The trick is to grind down the spacers until, when assembled, the pocket just grips the wire of the drive arm.  Glueing the parts together, even with cyano, will increase the spacing very slightly, giving a good fit.  Otherwise, a little delicate sanding, with fine emery paper on both sides of some 1,6 mm balsa or similar, will ease the clearance.  If it is at all sticky, a light dusting with some graphite powder makes an amazing difference in fact a small bottle of graphite is a very useful addition to any workshop!

The secret of the system lies in a good linking bush (coupler) between the servo and the drive shaft.  A small lathe is essential for this, but the main points are a 15 mm length of 10 mm diameter aluminium rod . . . with a 4 mm bore to take the brass torque tube . . . fitted with a 3 mm grub-screw to lock the drive . . . a 2 mm deep, 6 mm diameter hole in the servo end to clear the servo-arm-locking-screw (tightened with a screw-driver through the drive shaft bore) . . . and a couple of tiny (1,7 mm or 10 BA) screws to hold the aluminium bush onto the servo disc, which is turned down to the 10 mm diameter of the coupler.

Adjustment is by slacking off the grub-screw, aligning the aileron as required and tightening the grub-screw.  This means removal of the access hatch or, if you've taken the bold step of sealing the servo inside, a small hole through which to insert an Allen Key, closed by a small tape patch when done.

I've experimented with a range of crank angles, to show what sort of values to expect.  All figures are for a 32º servo movement, as for ailerons, but would need to be doubled for flap installations with "end-to-end" movement.
 

full stick movement (no trim)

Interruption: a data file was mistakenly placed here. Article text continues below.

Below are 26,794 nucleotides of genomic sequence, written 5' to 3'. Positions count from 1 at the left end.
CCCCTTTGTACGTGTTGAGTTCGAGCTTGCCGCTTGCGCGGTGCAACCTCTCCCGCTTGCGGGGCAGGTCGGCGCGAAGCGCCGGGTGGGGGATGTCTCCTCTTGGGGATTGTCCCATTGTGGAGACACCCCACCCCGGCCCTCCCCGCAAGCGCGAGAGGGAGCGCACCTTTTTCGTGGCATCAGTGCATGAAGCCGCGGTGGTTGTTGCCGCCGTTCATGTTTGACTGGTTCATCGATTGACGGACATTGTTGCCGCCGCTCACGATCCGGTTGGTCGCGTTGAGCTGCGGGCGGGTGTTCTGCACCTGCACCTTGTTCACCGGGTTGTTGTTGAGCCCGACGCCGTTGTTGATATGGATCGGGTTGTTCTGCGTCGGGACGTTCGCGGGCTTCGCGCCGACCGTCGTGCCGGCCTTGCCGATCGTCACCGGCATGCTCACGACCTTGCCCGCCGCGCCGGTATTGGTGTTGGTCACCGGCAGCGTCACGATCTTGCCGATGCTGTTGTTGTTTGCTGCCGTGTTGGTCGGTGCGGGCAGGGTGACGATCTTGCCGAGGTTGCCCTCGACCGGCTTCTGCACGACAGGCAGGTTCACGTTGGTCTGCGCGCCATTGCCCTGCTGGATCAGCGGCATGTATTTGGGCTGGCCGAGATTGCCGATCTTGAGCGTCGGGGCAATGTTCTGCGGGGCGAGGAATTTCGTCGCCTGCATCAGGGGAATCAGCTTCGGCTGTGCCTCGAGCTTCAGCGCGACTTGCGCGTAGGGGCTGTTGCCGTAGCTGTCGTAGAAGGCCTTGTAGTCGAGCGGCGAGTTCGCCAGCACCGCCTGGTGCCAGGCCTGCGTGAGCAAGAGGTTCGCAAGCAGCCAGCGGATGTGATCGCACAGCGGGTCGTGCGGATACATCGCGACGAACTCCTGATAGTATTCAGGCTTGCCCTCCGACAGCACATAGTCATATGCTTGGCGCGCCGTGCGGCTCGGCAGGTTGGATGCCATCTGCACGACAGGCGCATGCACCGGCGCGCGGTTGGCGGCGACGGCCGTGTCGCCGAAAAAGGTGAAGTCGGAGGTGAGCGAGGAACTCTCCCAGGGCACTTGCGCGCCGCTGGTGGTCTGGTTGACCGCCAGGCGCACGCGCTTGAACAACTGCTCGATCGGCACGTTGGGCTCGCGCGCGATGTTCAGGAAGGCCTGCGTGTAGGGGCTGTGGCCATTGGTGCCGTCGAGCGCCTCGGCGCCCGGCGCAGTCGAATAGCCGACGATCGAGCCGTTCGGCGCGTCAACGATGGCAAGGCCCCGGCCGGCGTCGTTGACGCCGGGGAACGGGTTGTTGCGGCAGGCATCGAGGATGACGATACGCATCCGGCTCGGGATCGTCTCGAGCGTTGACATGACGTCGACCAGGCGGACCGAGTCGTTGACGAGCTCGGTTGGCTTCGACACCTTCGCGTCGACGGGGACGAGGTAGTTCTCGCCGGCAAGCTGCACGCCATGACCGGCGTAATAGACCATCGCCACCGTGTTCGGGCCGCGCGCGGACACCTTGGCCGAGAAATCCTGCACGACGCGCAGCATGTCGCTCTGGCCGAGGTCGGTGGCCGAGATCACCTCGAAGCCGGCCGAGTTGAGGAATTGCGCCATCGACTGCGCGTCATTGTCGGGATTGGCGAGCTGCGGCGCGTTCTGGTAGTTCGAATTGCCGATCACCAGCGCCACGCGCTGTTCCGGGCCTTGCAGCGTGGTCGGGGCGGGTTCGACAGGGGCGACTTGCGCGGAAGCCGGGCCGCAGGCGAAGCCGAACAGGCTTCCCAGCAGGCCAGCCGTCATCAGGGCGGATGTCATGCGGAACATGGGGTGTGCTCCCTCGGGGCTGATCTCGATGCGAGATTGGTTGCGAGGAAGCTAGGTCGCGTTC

moves servo 32º from centre
crank
angle
control
surface
movement
movement at
TE of surface with
50 mm chord
30º
15º
13 mm
45º
22º
20 mm
60º
29º
n/a
80º
32º
n/a

Observe that as the crank angle approaches 90º so the surface movement approaches the servo movement as one might expect.

The throw is physically non-adjustable.  It's decided by the combination of the angle of servo movement (32º on a Futaba S-133 and 45º on a Futaba S-148) and the angle of the crank 30º to 45º for ailerons and 80º for flaps.  Of course, computer radios allow servo movement to be adjusted, usually between zero and about 120%.

It is assumed that the drive shaft is set at the appropriate angle to allow the drive crank to work parallel to the chord.  This is not absolutely essential but the only situation I can see where a deviation might be required is for a flap installation of an 80º crank (to give greatest movement), where the shaft might need to be at 70 or even 60 degrees to the chord to get the servo into the thicker part of the section.  It appears to be unnecessary to go all the way to a 90º crank the increased movement beyond about 70º being negligible.

Spectre has now been flying with the RDS controlling ailerons for two years, with highly satisfactory results!